The Cato authors argue that using the proceeds from a carbon tax to cut other taxes will not produce a net improvement in economic welfare if we divorce that conversation from any consideration of environmental benefits. They offer two reasons. First, it’s unlikely that Congress would dedicate the vast bulk of the proceeds to the most economically attractive tax cuts, which is the only condition under which such a “double dividend” (meaning, a carbon tax will produce both an environmental dividend and an economic dividend) could theoretically arise. Second, because a carbon tax is actually a tax on labor—and because labor taxes are already extremely inefficient—the compounded inefficiencies associated with a carbon tax will be large enough to offset the gains associated with tax cuts elsewhere.

They are likely correct on both fronts. But it matters little. If a carbon tax makes sense as a precautionary measure to reduce the risk of catastrophic climate change, then we need not go any further in the analysis. A carbon tax is worth embracing on its own terms and what we do with the revenues is an entirely separate, unrelated matter.

While using tax revenues from a carbon tax to cut taxes elsewhere will not produce a free lunch (that is, carbon constraint with no price tag whatsoever), it still might manage—depending on program design—to substantially reduce the cost of the lunch, an observation that can be readily seen from the authors’ own analysis. In the words of economist Lawrence Goulder, who the authors cite in the course of making their argument, “Under these conditions, the carbon tax is not a free lunch. However, even if it’s not a free lunch, it still might be a meal worth paying for!”

Goulder, incidentally, thinks that a carbon tax is a lunch worth paying for, although one would not know that from reading the Cato paper. One can see Goulder make exactly the case I made above in this simple slide show, this lecture before the Colorado School of Mines, or in this paper for the National Bureau of Economic Research. In short, Goulder himself is not persuaded that his arguments about tax interaction effects are a good reason to reject carbon taxation or offsetting tax cuts.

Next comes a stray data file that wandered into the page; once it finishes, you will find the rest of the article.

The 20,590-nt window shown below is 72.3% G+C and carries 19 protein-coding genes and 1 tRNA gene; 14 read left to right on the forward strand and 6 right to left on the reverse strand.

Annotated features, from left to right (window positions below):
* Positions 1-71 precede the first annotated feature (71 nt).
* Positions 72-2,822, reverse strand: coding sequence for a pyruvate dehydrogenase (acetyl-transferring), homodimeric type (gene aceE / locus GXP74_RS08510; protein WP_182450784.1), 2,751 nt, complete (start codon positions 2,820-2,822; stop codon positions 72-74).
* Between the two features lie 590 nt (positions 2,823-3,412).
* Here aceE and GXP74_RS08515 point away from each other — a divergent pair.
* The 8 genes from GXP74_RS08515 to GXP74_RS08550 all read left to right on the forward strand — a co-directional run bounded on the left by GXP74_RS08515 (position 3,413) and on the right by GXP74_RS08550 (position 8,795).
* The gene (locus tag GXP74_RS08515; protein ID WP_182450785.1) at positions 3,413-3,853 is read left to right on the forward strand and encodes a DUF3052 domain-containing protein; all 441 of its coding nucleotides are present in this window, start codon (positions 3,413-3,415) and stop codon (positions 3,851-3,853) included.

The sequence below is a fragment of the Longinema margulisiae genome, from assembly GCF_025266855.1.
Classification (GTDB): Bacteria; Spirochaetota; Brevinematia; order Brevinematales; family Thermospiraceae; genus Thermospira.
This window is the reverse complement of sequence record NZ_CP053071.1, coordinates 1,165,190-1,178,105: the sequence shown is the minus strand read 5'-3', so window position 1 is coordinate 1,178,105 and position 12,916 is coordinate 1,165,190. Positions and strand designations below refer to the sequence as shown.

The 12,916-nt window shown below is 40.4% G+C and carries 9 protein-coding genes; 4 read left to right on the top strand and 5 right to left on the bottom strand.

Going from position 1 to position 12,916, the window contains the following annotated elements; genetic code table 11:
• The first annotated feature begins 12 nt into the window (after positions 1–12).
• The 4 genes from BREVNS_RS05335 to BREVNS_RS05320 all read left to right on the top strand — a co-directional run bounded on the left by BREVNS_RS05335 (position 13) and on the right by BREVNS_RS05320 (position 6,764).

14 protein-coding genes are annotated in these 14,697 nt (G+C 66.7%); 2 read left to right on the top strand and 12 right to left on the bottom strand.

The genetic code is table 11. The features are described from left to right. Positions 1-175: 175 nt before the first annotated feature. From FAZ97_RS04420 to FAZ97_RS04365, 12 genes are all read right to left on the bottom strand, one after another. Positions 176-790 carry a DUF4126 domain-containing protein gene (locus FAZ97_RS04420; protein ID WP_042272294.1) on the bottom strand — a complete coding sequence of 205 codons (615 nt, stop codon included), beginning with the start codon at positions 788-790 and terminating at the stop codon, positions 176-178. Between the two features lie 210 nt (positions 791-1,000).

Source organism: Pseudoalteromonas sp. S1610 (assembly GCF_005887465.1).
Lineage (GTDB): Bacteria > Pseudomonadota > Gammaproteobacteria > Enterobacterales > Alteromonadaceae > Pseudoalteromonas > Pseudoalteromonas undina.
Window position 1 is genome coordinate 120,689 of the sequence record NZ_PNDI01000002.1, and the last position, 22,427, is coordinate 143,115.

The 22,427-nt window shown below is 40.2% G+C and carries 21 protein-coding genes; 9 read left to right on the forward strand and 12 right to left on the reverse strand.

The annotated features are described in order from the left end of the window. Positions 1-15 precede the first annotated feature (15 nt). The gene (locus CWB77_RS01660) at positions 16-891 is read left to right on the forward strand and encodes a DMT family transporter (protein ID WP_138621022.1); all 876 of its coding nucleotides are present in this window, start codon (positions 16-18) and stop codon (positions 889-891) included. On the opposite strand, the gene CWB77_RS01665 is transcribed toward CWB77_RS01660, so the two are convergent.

Policy Failure

Finally, the authors argue that a carbon tax is not a market friendly response to climate change. They offer two reasons.

First, they argue that a genuine market friendly response is to introduce property rights to the atmosphere. While they don’t discuss what this reform might look like, property rights imply some sort of governmental agent to protect the same. Without regulation (which the authors oppose), this leaves it to the judiciary to decide when rights violations occur via climate change and to provide the appropriate remedies.

That approach has standing in some corners of the libertarian community. But as both libertarian political scientist Jeffrey Friedman and libertarian philosopher Matt Zwolinski have argued, it is unworkable in the real world and, accordingly, not a viable option. Even so, common law action against greenhouse gas emitters via appeals to property rights violations has been tried in AEP v Connecticut. This would appear to be exactly the sort of approach to the climate change problem that the authors suggest would represent a “genuine” market-oriented policy. Alas, the Cato Institute filed an amicus brief in the case rejecting that entire approach root-and-branch.

Second, the authors argue that, in the course of implanting a carbon tax, the political class will do the job so inefficiently that many of the theoretical gains associated with carbon pricing would be lost. No doubt. But a review of studies regarding carbon pricing schemes from around the world by economist Tom Tietenberg concludes that “they typically find that the cost savings from shifting to [taxes or cap-and-trade] are considerable, but less than would have been achieved if the final outcome had been fully cost effective.” Previous experience suggests that net gains can indeed be realized.